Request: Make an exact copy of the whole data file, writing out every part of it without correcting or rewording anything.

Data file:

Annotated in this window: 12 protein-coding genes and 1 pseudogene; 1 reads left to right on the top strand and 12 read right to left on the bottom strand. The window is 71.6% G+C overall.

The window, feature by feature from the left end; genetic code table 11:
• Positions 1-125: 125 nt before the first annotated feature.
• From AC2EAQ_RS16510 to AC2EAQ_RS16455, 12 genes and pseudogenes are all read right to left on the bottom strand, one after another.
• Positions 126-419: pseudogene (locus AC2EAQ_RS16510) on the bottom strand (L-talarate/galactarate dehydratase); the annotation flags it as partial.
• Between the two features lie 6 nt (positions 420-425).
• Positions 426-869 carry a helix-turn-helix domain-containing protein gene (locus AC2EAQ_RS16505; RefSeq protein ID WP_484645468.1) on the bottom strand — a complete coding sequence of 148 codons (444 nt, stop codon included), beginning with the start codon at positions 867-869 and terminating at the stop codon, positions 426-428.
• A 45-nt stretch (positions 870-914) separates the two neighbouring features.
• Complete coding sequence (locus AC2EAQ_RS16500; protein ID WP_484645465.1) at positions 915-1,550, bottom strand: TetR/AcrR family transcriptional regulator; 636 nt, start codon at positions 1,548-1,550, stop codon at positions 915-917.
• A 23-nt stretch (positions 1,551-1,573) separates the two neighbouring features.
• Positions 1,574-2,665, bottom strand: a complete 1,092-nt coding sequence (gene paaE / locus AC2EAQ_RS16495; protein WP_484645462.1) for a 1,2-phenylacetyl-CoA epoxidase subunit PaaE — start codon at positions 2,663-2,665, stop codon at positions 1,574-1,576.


Annotated in this window: 12 protein-coding genes and 1 pseudogene; 1 reads left to right on the top strand and 12 read right to left on the bottom strand. The window is 71.6% G+C overall.

The window, feature by feature from the left end; genetic code table 11:
• Positions 1-125: 125 nt before the first annotated feature.
• From AC2EAQ_RS16510 to AC2EAQ_RS16455, 12 genes and pseudogenes are all read right to left on the bottom strand, one after another.
• Positions 126-419: pseudogene (locus AC2EAQ_RS16510) on the bottom strand (L-talarate/galactarate dehydratase); the annotation flags it as partial.
• Between the two features lie 6 nt (positions 420-425).
• Positions 426-869 carry a helix-turn-helix domain-containing protein gene (locus AC2EAQ_RS16505; RefSeq protein ID WP_484645468.1) on the bottom strand — a complete coding sequence of 148 codons (444 nt, stop codon included), beginning with the start codon at positions 867-869 and terminating at the stop codon, positions 426-428.
• A 45-nt stretch (positions 870-914) separates the two neighbouring features.
• Complete coding sequence (locus AC2EAQ_RS16500; protein ID WP_484645465.1) at positions 915-1,550, bottom strand: TetR/AcrR family transcriptional regulator; 636 nt, start codon at positions 1,548-1,550, stop codon at positions 915-917.
• A 23-nt stretch (positions 1,551-1,573) separates the two neighbouring features.
• Positions 1,574-2,665, bottom strand: a complete 1,092-nt coding sequence (gene paaE / locus AC2EAQ_RS16495; protein WP_484645462.1) for a 1,2-phenylacetyl-CoA epoxidase subunit PaaE — start codon at positions 2,663-2,665, stop codon at positions 1,574-1,576.